Maya Sharma Sriram is a full time writer. She writes mostly short stories and some poetry. She has published both. Her poem was short listed for the all India poetry completion that used to be run by the British Council and The All India Poetry Society. It appeared in the anthology, Voices in Time.
Her first book ‘Bitch Goddess for Dummies’ was published by Rupa, India. This is the transcript of her chat with NAW.
NAW- When did your literary journey begin? At what age did you discover that you wanted to write?
I think Jo March of little women was my inspiration!
Very young. I wanted to become a writer when I was seven or eight. I wrote for my school and college magazine. I published my first story when I was about 21 or so.
NAW- Tell us about your book Bitch Goddess for Dummies, how did you get the idea for the book? What research did you carry out?
I was meeting a lot of young women then, women in their late twenties and often when things would not go their way, I would hear them say, “I need to stop being so nice!”
And I found myself thinking that too. That made me think about a what if- what if there was a congenital nice girl who had this crazy idea in her head that she could succeed only if she stopped being nice? I found the idea interesting. And I found myself thinking about it too. That made me think about a what if- what if there was a congenital nice girl who had this crazy idea in her head that she could succeed only if she stopped being nice? I found the idea interesting.
Research? I had to do a lot of research for Sanya’s clothes and for Mira’s makeover as I was a bit clueless about fashion. I watched shows and read books on that!
NAW- Are there any similarities between the protagonist Mira Iyer and yourself? Is the book a tad bit autobiographical?
Not at all. There is nothing autobiographical about the book. We are very dissimilar people.
NAW- Who decided the title? Weren’t you apprehensive people wouldn’t recommend it as a read because of the title which comes across as a bit rude?
I decided the title. I was a bit naive. That was something that hit me after the book came out. To me it was just funny and quirky at that time. Even now, in fact.
NAW- Did you face any difficulties in finding a publisher? Did you hire an agency for representation?
No to both.
NAW- How did you go about editing your books? Do you take feedback from friends and family for the first draft?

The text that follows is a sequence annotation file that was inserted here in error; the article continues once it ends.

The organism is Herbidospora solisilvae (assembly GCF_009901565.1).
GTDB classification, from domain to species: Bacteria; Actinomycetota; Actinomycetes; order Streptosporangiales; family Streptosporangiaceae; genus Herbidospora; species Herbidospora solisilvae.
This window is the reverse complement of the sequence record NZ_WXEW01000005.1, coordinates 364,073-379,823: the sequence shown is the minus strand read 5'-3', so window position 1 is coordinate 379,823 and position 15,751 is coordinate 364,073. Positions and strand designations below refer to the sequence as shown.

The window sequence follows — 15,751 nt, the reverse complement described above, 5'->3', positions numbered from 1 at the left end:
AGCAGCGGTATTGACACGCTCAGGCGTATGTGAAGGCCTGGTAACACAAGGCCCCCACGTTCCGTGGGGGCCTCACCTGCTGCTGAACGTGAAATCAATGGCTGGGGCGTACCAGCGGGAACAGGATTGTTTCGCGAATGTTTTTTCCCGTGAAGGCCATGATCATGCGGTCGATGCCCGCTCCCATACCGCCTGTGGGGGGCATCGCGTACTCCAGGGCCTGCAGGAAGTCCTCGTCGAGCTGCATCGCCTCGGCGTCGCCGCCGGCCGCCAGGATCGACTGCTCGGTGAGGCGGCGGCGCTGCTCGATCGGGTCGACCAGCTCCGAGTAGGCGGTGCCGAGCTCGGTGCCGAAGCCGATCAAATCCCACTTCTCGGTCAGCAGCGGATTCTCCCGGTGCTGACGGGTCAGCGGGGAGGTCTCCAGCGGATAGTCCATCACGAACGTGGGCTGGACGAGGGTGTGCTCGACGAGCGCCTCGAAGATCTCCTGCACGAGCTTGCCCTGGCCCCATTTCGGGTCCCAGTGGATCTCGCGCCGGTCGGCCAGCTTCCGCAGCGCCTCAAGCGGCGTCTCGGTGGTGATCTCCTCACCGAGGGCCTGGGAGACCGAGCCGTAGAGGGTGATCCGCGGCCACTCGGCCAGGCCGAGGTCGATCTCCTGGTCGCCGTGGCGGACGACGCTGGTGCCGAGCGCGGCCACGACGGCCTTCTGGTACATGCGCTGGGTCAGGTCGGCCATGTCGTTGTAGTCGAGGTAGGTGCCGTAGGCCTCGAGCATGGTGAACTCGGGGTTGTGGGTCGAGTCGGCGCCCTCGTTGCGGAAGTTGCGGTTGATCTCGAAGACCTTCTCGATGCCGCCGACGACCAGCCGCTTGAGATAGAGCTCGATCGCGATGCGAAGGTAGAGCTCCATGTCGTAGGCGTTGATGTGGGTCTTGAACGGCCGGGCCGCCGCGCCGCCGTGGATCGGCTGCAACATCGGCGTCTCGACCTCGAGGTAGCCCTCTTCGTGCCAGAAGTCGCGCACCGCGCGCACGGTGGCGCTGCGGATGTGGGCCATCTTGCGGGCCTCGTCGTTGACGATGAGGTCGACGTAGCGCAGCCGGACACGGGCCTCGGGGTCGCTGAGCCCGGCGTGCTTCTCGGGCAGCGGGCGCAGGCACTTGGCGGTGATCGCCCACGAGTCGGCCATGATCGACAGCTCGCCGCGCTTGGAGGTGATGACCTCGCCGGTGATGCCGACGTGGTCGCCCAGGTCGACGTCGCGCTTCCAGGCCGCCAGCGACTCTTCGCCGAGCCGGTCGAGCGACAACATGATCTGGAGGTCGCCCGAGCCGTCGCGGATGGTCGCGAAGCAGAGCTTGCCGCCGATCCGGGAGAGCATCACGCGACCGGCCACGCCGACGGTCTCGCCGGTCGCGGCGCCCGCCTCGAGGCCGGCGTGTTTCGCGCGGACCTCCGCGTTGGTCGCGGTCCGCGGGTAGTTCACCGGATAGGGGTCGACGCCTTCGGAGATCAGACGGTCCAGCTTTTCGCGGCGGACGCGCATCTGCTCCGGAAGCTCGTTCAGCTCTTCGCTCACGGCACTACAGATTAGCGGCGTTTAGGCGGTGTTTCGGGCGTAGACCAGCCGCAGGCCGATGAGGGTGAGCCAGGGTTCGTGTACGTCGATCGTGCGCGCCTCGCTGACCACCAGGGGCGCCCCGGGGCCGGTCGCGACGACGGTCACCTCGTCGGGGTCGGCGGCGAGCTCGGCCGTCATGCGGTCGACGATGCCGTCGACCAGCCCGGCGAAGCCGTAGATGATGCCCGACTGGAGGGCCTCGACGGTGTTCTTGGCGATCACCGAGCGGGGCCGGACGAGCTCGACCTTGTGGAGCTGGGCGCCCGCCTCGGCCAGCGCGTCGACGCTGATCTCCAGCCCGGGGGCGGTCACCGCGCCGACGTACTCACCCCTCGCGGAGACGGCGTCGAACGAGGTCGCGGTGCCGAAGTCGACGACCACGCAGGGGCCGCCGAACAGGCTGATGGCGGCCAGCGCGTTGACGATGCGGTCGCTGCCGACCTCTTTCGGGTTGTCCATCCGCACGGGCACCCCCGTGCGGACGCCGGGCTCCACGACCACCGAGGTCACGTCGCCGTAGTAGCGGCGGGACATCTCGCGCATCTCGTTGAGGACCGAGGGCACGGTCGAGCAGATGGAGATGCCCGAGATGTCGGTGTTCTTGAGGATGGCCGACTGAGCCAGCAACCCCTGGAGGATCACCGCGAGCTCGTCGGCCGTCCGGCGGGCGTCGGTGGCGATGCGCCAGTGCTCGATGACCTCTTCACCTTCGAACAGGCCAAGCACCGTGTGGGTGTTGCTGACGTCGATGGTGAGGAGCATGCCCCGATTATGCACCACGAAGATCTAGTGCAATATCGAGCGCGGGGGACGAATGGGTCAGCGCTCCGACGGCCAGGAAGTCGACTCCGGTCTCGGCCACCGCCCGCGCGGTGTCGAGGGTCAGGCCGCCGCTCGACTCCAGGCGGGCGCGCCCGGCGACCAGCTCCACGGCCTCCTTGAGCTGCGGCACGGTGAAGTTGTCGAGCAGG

Yes. I have some writer friends who are my beta readers. Then I have some reader friends too. They gave me my first feedback. I also got an excellent editorial support from my publisher.
NAW- What drew you to this genre? Weren’t you apprehensive that the market was already flooded with such books? How was the response to your first work?
I don’t think I was conscious of the genre. Strangely, this is not a genre I read much. I wrote out of instinct. The publishers labelled the book. Then I got curious and looked up the other books in the genre. I was not apprehensive because I thought my book was original in theme and I had faith in my writing. As to the response- pretty good, really. I had many readers writing in and telling me how much they identified with Mira. Some college kids told me how my book was different from the ones they had read. So, naturally, I was very happy.
NAW- Do you have a special time to write or how is your day structured? Do you aim for a set amount of words/pages per day?
I do have a structure to my writing. I treat it like a job. I turn up at my desk at ten or a little before and keep at it till three. I stop for lunch of course. I don’t have a daily word or page target though.
NAW- What are your upcoming projects?
I have to start the final editing of my second book, which I will in June. I am researching my third book idea. So let’s see.
NAW- Your favourite book and why?
That is so tough because I have a long list! However I will name the one that is my oldest favourite. Jane Austen’s Pride and Prejudice. I love the narrative, the plotting, the characters, the drama in the interaction between them, the commentary on society, on the wit – so many reasons.
NAW- Any advice for upcoming authors?
Read. Write. Everyday. Rewrite. Don’t think about publishing when you write.
NAW- How can your readers connect to you? Do you use social networking sites or twitter maybe?
They can email me. I am on face book and twitter. There is also a face book page for my book.
Bitch Goddess for Dummies is available at flipkart and other leading stores. Do pick up a copy. It’s a nice read and highly recommended.
Illustration by Alan Van Every (Featured image on the front page)